If more than one novel idea is to be tested in a concept test, we recommend the monadic approach, in which each respondent evaluates only one concept within a survey. This prevents the opinion of the survey participants from being influenced by the various concepts.
A semimonadic approach is particularly useful for very short concepts and few survey questions. How many concepts should be tested within a survey depends on the volume of the product ideas and the number of survey questions. A survey should not contain more than six consecutive concepts.
II. Concept Testing Survey: Liking or Disliking of the Product Idea
Once the product idea has been sufficiently explained, the question of general liking follows. It is recommended to work with a four- or six-step Likert scale from "I don't like it at all" to "I like it a lot".
Subsequently, the reason for liking or disliking the product idea is asked in an open question. Negative and positive feedback from the potential customers is indispensable for further product development. On the one hand, this allows product defects or usage barriers to be identified at an early stage from the customer's point of view. On the other hand, individual product features can be identified that are particularly stimulating to use.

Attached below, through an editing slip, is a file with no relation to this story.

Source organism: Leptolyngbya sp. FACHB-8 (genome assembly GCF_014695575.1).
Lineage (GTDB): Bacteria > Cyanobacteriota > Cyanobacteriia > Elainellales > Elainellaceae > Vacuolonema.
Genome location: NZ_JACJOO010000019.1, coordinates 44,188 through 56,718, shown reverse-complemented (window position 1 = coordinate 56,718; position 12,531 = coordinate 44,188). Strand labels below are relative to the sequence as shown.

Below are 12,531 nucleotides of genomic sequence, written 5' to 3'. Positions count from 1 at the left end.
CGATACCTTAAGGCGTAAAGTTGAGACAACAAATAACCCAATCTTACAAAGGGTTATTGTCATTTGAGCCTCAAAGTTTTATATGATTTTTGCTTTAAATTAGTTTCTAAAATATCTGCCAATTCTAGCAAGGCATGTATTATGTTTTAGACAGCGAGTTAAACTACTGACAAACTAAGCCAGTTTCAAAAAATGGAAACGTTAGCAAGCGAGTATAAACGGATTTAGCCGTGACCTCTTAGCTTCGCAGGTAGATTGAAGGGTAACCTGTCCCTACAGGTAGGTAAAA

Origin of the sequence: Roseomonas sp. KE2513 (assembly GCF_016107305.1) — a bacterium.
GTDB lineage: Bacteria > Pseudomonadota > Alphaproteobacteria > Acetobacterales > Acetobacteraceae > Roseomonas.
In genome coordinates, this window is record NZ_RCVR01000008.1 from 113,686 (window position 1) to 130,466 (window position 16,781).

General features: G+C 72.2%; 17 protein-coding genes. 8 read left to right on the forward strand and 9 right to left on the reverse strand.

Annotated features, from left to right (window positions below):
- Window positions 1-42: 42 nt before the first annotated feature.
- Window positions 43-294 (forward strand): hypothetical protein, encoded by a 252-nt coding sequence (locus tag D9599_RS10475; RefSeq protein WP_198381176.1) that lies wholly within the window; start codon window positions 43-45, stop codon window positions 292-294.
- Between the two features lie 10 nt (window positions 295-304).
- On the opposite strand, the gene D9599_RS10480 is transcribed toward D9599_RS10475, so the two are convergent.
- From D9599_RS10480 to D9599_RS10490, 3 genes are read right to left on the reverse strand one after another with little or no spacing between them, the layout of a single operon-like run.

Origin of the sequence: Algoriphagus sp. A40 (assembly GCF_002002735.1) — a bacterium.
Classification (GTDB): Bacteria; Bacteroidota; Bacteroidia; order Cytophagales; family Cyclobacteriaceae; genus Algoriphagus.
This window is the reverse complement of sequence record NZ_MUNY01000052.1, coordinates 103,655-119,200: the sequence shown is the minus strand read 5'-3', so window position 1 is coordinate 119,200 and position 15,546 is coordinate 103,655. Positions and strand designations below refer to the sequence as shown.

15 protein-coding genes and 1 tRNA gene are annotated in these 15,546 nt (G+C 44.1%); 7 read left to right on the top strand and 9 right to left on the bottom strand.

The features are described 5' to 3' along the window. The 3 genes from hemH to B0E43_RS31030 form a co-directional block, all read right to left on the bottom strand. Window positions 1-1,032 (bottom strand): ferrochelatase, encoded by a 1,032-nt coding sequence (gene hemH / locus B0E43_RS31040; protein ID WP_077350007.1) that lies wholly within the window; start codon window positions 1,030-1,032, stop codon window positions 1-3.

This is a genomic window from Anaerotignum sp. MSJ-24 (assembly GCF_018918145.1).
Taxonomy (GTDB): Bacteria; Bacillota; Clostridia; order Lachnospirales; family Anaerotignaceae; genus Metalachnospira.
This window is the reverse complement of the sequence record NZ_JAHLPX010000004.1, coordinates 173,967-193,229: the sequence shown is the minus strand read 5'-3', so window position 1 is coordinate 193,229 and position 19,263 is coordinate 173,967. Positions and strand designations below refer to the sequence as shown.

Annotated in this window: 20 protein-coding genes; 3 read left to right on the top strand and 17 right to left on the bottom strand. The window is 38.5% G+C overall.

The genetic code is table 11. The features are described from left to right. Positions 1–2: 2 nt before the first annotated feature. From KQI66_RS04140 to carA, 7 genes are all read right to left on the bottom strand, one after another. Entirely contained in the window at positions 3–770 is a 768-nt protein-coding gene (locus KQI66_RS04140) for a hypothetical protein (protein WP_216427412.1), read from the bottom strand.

The questionnaire then contains individual questions on product understanding as well as on the credibility or uniqueness of the offer. The consumer feedback helps the company regarding product optimization and in its subsequent positioning on the market in terms of USPs and marketing communication.
III. Concepting Testing Survey: Purchase Probability
Just because the target audience finds an offer attractive does not mean that there is a demand for it. Further important questions in the questionnaire of a concept test are therefore the interest in the product itself and the purchase probability. These two aspects can be easily be asked using Likert scales. The target audience can thus be narrowed down further.